Reeves was generous to younger singers, and this generosity later redounded to his own benefit. In around 1850, Reeves gave encouragement to James Henry Mapleson, who applied to him for advice as a singer, sending him off to study with Mazzucato at the Milan conservatory. In 1855 he gave the young Charles Santley friendly encouragement, recommending that he should contact Lamperti in his forthcoming studies in Italy, and they were afterwards introduced during the interval of a Royal Philharmonic concert. Reeves's concert association with Santley continued until the last year of his life. Mapleson, who became an important theatre manager, promoted Reeves's operatic appearances of the 1860s.
During the 1850s, Reeves's career moved away from the stage and increasingly focused upon concert work. Reeves sang throughout the English provinces. Michael Costa (afterwards Sir Michael) composed two oratorios for the triennial Birmingham Festival with lead tenor parts written for Reeves. The first, Eli, was presented in 1855, and (unusually in oratorio) encores were demanded. The effect of the solo and chorus Philistines, Hark the Trumpet Sounding was electric, and was witnessed in the audience by the three great Italian tenors Mario, Gardoni and Enrico Tamberlik with astonishment.
Reeves scored his greatest triumphs in oratorio at the Handel Festivals at The Crystal Palace. At the inaugural festival of June 1857 he delivered Messiah, Israel in Egypt and Judas Maccabaeus, and these were repeated at the Handel centennial festival of 1859, when he was in company with Willoughby Weiss, Clara Novello, Mme Sainton-Dolby and Giovanni Belletti. In Sound an Alarm during that festival, Reeves created a sensation, and the audience stood to applaud him. Yet the Musical World considered that his "The Enemy Said" from Israel in Egypt surpassed even that, and was the vocal feat of the festival.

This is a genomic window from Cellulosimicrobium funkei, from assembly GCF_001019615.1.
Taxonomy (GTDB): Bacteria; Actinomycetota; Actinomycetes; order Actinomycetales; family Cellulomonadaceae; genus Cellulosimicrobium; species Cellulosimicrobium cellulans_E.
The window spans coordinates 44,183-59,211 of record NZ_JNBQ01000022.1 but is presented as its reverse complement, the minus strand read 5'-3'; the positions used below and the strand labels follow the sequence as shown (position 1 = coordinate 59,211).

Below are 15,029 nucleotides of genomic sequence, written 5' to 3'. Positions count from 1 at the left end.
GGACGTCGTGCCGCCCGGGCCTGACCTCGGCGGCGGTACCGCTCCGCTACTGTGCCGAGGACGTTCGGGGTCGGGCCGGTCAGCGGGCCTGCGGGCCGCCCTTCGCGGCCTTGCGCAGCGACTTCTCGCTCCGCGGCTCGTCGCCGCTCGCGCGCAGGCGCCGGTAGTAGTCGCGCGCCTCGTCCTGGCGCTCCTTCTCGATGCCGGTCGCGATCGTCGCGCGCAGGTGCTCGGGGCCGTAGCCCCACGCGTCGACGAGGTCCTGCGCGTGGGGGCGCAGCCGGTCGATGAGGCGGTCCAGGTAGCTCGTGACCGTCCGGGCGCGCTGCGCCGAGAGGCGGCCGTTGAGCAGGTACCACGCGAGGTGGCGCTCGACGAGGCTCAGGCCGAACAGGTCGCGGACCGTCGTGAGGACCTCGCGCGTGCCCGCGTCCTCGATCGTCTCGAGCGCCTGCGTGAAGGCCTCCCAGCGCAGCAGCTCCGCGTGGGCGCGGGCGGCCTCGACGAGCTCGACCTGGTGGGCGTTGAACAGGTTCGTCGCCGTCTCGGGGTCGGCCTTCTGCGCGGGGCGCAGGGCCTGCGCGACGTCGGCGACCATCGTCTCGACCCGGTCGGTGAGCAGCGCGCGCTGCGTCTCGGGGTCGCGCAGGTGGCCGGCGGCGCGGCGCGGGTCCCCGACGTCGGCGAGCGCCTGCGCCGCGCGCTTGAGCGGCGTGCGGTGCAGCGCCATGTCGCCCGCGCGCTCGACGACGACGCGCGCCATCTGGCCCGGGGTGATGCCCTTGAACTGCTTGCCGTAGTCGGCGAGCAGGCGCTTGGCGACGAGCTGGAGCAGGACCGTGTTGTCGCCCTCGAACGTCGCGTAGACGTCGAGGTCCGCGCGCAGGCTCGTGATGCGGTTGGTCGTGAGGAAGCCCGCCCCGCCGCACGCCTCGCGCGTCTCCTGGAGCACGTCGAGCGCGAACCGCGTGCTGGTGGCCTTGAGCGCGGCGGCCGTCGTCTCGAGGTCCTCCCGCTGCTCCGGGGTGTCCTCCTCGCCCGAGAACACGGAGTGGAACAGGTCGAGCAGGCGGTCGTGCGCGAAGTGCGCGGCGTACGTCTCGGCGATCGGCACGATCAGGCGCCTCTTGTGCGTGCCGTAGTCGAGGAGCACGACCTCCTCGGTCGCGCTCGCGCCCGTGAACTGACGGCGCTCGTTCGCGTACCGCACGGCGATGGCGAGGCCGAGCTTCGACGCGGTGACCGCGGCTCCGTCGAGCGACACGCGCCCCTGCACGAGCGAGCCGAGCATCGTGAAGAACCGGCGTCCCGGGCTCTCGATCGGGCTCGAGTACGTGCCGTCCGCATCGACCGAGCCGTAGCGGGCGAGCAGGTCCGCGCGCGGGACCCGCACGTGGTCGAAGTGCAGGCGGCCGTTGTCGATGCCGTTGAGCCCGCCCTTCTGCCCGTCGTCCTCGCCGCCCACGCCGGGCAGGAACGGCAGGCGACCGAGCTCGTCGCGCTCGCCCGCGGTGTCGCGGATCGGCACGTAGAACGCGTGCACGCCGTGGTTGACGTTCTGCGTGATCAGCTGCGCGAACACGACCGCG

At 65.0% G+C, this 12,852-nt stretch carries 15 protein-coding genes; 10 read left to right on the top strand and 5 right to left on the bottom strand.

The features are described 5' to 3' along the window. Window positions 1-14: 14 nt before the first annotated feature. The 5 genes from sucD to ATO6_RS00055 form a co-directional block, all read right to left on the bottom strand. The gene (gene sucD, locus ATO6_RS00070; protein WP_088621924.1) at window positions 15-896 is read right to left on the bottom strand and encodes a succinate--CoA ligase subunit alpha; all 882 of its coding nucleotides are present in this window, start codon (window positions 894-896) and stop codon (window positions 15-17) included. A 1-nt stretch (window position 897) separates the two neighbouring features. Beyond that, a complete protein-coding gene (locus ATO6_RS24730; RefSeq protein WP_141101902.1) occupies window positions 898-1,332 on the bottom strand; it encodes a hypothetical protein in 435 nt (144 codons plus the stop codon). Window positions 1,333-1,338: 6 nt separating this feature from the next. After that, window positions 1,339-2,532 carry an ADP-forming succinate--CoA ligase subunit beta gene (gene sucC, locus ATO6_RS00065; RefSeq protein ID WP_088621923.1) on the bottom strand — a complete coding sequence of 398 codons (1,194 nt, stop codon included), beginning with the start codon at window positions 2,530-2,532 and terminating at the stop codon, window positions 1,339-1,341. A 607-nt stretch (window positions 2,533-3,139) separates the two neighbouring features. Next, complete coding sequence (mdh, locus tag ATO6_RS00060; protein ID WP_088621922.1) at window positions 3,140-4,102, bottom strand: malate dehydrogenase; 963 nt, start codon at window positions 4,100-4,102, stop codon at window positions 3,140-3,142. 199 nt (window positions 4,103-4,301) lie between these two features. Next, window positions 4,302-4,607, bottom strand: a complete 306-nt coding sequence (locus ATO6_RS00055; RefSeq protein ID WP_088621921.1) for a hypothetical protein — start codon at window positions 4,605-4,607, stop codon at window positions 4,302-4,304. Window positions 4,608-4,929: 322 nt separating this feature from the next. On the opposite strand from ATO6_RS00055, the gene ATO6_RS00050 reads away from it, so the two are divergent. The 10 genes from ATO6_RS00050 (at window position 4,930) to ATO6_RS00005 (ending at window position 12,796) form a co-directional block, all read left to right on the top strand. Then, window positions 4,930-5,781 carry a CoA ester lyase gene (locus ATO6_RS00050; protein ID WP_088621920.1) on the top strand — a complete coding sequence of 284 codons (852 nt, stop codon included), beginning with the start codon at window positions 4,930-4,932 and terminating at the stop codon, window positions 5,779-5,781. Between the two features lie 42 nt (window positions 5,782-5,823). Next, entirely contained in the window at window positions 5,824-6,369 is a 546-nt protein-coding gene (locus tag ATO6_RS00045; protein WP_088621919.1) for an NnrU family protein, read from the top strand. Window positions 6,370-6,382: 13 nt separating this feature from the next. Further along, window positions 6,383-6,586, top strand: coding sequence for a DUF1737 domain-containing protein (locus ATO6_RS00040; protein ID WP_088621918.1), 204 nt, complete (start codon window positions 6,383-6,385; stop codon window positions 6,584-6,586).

In 1862, Reeves presented Mazeppa, a cantata written for him by Michael Balfe. In July 1863 Reeves appeared for Mapleson as Huon in Oberon - the role written for Braham - with Tietjens, Marietta Alboni, Zelia Trebelli, Alessandro Bettini, Edouard Gassier and Santley. After touring that winter as Huon, Edgardo and in the title role of Gounod's Faust, (with Tietjens) in Dublin, in 1864 he appeared at Her Majesty's in Faust and was especially complimented for the dramatic instinct of Faust's soliloquy in Act I and the superb energy of the duet with Mephistopheles which closes the Act. Reeves's reviewer in this role remarks on the fine condition of his voice at this date. Although the critic Eduard Hanslick was told that the voice had already 'gone' in 1862, Hermann Klein thought that it was still in its prime in 1866: 'a more exquisite illustration of what is termed the true Italian tenor quality it would be impossible to imagine: and this delicious sweetness, this rare combination of 'velvety' richness with ringing timbre, he retained in diminishing volume almost to the last.'
'The tenor part... is in many places so unvocal, and the intervals are so awkward to take, that I was obliged to re-note it: without, of course, disturbing the accents or making it in any way unsuitable to the existing harmony. As soon as I had finished my work, to which I had devoted the greatest possible care, I submitted it to Bennett, who, except in one place, approved of all that I had done; and it was my version of the tenor part which was sung at Bennett's memorable performance, and which is still sung even to this day.'
In Michael Costa's second oratorio for Reeves, Naaman (first performed autumn 1864), the soloists were Reeves, Adelina Patti (her first appearance in oratorio), Miss Palmer, and Santley. The quartet "Honour and Glory" was repeated by immediate and spontaneous demand. Both oratorios probably owed their original success, and later comparative obscurity, to the fact that Reeves was their ideal interpreter, and with changing vocal fashions no successor could replace him adequately. In 1869 Reeves, Santley and Tietjens sang in the premiere of Arthur Sullivan's cantata The Prodigal Son, at the Worcester Festival. Santley considered Reeves's performance of the passage "I will arise and go to my father" a once-in-a-lifetime experience. Reeves also sang in the premiere of Sullivan's oratorio, The Light of the World, together with with Tietjens, Trebelli, and Santley.